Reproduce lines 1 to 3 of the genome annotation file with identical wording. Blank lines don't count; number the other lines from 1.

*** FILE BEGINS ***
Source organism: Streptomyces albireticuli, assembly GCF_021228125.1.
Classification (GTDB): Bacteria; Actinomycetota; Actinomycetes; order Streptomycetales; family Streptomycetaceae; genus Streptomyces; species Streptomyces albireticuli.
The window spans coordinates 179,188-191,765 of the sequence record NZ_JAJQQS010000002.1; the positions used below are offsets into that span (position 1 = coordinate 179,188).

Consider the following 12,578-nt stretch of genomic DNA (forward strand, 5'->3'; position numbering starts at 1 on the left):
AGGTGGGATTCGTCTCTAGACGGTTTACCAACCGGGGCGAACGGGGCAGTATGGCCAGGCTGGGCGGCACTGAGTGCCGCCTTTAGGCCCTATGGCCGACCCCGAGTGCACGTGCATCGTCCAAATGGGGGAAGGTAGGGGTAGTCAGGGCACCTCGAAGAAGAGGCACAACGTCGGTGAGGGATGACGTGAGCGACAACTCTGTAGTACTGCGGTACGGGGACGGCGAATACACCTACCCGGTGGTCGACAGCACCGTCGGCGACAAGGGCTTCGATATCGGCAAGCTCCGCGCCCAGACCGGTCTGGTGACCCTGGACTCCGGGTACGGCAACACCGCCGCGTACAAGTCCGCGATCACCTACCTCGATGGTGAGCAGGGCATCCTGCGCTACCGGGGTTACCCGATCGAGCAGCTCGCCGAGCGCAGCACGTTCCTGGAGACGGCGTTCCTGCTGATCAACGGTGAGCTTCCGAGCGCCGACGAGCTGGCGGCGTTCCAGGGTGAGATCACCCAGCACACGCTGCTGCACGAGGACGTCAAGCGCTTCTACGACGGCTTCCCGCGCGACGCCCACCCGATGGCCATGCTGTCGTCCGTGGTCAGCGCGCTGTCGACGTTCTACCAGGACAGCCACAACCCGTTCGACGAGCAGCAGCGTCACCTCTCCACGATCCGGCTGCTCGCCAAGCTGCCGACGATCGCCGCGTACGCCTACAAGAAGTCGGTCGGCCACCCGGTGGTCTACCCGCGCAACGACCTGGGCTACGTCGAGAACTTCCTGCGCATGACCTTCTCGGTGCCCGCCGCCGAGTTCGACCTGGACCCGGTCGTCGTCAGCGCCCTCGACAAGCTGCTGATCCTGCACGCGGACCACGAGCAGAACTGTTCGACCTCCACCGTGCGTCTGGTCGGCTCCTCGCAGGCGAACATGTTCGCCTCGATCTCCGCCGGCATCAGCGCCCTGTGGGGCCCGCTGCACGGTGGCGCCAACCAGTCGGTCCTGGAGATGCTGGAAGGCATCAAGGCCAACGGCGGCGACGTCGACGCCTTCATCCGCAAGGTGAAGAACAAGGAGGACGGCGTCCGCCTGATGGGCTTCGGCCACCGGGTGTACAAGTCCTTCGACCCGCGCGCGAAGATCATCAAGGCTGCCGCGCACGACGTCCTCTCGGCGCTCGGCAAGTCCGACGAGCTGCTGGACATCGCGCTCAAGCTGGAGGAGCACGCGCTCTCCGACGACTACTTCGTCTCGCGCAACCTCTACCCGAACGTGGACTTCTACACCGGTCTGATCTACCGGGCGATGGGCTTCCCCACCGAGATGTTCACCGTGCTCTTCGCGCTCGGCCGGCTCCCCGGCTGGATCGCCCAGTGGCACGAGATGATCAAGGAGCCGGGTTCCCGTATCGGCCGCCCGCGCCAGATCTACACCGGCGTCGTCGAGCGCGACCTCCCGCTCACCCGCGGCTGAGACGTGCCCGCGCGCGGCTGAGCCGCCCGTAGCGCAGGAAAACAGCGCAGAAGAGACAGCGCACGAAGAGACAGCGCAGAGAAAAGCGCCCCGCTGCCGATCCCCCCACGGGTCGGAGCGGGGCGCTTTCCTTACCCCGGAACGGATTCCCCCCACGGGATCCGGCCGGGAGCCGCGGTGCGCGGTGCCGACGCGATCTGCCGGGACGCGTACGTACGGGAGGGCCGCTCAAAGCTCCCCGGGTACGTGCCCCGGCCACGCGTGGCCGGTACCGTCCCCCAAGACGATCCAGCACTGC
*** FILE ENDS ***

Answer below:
Source organism: Streptomyces albireticuli, assembly GCF_021228125.1.
Classification (GTDB): Bacteria; Actinomycetota; Actinomycetes; order Streptomycetales; family Streptomycetaceae; genus Streptomyces; species Streptomyces albireticuli.
The window spans coordinates 179,188-191,765 of the sequence record NZ_JAJQQS010000002.1; the positions used below are offsets into that span (position 1 = coordinate 179,188).